"Although some impact on sales is visible, the overall effect is not significant," Kinzey said.

"Some product is sold on impulse. However, if a customer wants to purchase a pack of gum or a candy bar, they usually select the checkout lane that carries the desired product. The candy-free lanes are, of course, a convenience for the parent who does not want to tempt a child and does not plan on purchasing candy anyway," she said.

"I think offering no-candy checkout lanes is good public relations," said Paul Berger, assistant buyer at Food City Markets, Harrison, N.Y., which features a candy-free zone. "And I haven't really noticed that great an impact on candy sales. If people want candy, they'll go down a lane that has it."

Tidyman's Inc., Greenacres, Wash., is another chain that is revamping its checkout merchandisers to seize the sale.

"We're doing a new schematic in our checkout to add new items," explained Dixie Young, grocery buyer at Tidyman's.

"And we've got a new front-end merchandiser rack that fits in front of each checkstand. It allows for everyday items like Certs, and other selected [smaller] items to fit on top. Underneath is going to be used for candy bars and promotional products."

Young said she expects the new rack system to "definitely" improve candy sales. "When you have candy down the checkstands, you're only going to get people that are in that checkstand. But if it's facing the front, everybody can buy from it."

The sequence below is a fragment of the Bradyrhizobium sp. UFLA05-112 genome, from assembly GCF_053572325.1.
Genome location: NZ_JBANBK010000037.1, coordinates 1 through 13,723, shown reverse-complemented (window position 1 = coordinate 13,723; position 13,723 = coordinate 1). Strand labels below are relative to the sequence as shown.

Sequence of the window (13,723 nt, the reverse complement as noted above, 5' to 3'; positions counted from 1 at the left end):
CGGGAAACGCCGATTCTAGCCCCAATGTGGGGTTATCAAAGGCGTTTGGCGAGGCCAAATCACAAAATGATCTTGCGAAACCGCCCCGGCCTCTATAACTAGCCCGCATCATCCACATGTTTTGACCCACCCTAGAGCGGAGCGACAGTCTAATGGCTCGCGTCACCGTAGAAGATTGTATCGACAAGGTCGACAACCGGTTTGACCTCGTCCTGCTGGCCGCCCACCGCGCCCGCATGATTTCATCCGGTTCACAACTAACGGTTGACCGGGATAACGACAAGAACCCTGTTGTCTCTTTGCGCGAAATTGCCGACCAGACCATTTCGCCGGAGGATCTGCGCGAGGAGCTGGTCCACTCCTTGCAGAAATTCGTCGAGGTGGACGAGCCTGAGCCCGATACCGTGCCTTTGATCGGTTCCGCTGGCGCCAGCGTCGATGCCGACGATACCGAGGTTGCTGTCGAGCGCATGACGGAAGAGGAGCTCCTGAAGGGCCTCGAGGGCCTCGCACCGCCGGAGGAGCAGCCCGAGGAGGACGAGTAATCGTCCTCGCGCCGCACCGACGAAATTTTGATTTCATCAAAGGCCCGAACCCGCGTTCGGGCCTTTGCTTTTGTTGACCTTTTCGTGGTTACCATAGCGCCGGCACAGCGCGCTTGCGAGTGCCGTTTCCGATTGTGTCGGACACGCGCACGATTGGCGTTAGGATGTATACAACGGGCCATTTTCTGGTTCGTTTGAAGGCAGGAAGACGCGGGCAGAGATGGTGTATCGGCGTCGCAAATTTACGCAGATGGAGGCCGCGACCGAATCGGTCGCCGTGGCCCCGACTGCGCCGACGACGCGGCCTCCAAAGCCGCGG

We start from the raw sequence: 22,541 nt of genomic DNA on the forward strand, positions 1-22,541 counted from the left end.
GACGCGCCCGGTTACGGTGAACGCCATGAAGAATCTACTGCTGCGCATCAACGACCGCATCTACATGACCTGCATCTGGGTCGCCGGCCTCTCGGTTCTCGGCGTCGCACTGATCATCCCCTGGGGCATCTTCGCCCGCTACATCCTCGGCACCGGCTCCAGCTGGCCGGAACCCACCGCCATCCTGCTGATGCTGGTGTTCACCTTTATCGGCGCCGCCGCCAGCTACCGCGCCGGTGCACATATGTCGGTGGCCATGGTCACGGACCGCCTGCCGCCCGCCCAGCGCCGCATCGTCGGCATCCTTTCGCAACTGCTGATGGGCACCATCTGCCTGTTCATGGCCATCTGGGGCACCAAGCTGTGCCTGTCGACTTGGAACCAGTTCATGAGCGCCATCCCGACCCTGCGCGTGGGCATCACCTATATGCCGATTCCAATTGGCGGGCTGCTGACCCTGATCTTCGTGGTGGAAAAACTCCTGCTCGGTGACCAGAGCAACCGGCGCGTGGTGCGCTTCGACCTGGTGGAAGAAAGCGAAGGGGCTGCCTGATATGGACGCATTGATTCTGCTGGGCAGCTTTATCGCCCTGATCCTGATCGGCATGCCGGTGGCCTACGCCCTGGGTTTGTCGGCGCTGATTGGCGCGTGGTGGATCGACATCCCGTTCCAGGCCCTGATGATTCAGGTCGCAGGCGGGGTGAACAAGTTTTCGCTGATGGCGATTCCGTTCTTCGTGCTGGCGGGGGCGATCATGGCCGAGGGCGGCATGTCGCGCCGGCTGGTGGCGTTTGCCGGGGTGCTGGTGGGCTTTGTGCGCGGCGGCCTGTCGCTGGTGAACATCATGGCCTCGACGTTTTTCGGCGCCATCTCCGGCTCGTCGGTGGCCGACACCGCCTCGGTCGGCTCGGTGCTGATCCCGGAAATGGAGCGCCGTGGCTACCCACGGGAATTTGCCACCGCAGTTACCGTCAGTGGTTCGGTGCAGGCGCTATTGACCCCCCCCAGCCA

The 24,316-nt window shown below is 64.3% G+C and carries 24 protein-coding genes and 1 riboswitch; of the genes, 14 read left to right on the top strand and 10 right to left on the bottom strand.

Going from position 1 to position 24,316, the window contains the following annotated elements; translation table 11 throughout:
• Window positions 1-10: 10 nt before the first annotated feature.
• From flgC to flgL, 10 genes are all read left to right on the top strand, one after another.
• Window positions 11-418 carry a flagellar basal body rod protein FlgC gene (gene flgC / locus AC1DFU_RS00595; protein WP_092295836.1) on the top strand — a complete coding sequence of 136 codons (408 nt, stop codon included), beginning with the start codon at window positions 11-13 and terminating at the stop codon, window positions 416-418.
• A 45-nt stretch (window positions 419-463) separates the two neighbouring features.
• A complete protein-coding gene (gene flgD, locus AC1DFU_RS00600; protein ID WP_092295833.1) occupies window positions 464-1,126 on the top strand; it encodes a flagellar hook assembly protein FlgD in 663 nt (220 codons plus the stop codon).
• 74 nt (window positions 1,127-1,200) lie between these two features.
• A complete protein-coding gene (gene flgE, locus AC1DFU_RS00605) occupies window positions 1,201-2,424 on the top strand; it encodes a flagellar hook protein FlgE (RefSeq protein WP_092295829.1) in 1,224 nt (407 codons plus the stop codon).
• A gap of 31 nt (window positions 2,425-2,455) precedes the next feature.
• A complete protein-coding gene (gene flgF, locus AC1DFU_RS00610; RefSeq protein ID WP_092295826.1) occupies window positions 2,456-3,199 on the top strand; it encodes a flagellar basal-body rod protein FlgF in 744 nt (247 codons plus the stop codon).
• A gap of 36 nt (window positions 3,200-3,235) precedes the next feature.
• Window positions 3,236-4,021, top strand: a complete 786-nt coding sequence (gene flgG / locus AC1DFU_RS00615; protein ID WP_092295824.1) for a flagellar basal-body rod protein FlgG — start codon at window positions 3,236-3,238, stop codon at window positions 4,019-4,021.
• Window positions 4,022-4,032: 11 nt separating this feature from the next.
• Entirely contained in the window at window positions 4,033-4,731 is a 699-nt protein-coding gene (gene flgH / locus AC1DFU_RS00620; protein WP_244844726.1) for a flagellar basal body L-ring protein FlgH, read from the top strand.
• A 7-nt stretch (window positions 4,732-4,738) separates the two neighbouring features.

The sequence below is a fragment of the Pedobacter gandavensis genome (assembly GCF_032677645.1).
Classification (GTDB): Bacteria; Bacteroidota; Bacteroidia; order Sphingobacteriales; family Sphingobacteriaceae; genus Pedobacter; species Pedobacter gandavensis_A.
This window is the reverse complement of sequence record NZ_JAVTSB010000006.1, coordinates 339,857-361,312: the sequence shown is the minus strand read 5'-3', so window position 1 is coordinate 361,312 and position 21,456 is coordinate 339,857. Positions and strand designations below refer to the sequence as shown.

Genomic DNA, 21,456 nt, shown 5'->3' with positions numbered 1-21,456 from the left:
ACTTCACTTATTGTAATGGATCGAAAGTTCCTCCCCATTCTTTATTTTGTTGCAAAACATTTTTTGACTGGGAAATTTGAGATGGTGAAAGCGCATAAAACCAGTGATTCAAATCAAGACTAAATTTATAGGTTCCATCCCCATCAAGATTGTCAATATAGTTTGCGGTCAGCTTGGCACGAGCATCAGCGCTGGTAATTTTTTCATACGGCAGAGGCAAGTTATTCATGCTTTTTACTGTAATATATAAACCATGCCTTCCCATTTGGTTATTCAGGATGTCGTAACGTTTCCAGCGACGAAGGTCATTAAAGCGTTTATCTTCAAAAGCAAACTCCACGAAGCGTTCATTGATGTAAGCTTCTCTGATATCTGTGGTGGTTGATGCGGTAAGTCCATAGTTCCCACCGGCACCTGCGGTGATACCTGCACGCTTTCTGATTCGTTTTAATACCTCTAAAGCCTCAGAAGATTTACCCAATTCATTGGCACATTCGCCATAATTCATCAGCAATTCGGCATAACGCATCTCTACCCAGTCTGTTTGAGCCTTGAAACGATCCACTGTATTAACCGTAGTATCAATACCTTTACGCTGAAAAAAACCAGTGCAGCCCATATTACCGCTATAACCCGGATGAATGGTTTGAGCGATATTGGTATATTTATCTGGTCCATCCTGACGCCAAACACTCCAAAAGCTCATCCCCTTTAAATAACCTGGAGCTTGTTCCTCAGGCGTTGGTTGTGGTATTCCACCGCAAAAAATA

At Plumb's, Wedberg said his new racks -- the cost of which was shared by some of the major manufacturers -- allow for more SKUs that are placed according to volume and profit.

"We look at the top 100 to 200 [products] in candy sales and we base our decision on the top-selling items in that category and the profit that corresponds to that."

The idea, he said, was to not only increase candy SKUs at the front end, but also to raise profits.

"If you started with 30 items on your candy rack and you went to 40, you're going to have additional profit based on those additional 10 units because you're going to increase your sales and thus increase your profit," he said.

On average, Wedberg said he increased the SKU count by 5% to 10%, depending on the size of the store. "And I think our profit, hopefully, will go higher than that."

Coincidentally, Plumb's increased the number of nonchocolate products over chocolate with the new planogram, mirroring the national trend of people seeking candies lower in fat. "Some people don't want to do the chocolate thing, so they buy Skittles or Lifesavers."

"Basically, we had the gum and candy racks on one lane and then the magazine racks on another lane," said Dahl's Nixon, regarding his old front-end setup. "And now we've gotten a little larger rack and we have gum and magazines on every lane.

"It's too early to tell if the new arrangement is increasing candy sales. But I would say, without a doubt, it has to, because we're offering a greater variety of products to more people as they go through. I can't believe we're not enhancing our sales."

All the top candy players helped Jons Markets organize its new candy layout, according to Lovelace. "They completed the planogram, because they were all charged for their space up there."

The new configuration calls for chocolate candy to be on one side of the checkout lane and nonchocolate on the other. "This way, we figure, consumers have access to candy on both sides of the checkout."

Ingles Markets, Black Mountain, N.C., is another chain looking at changing its checkout lanes, according to Vic Fisher, vice president of operations and sales.

"We haven't changed our racks in the last three years," he said, "other than adding new items as they come along and deleting old ones. But two or three years is about the life of those candy racks."

Although Fisher said it was time for a change, he didn't see anything major in Ingles' future, just a rearrangement of products with no real increase or decrease in product count.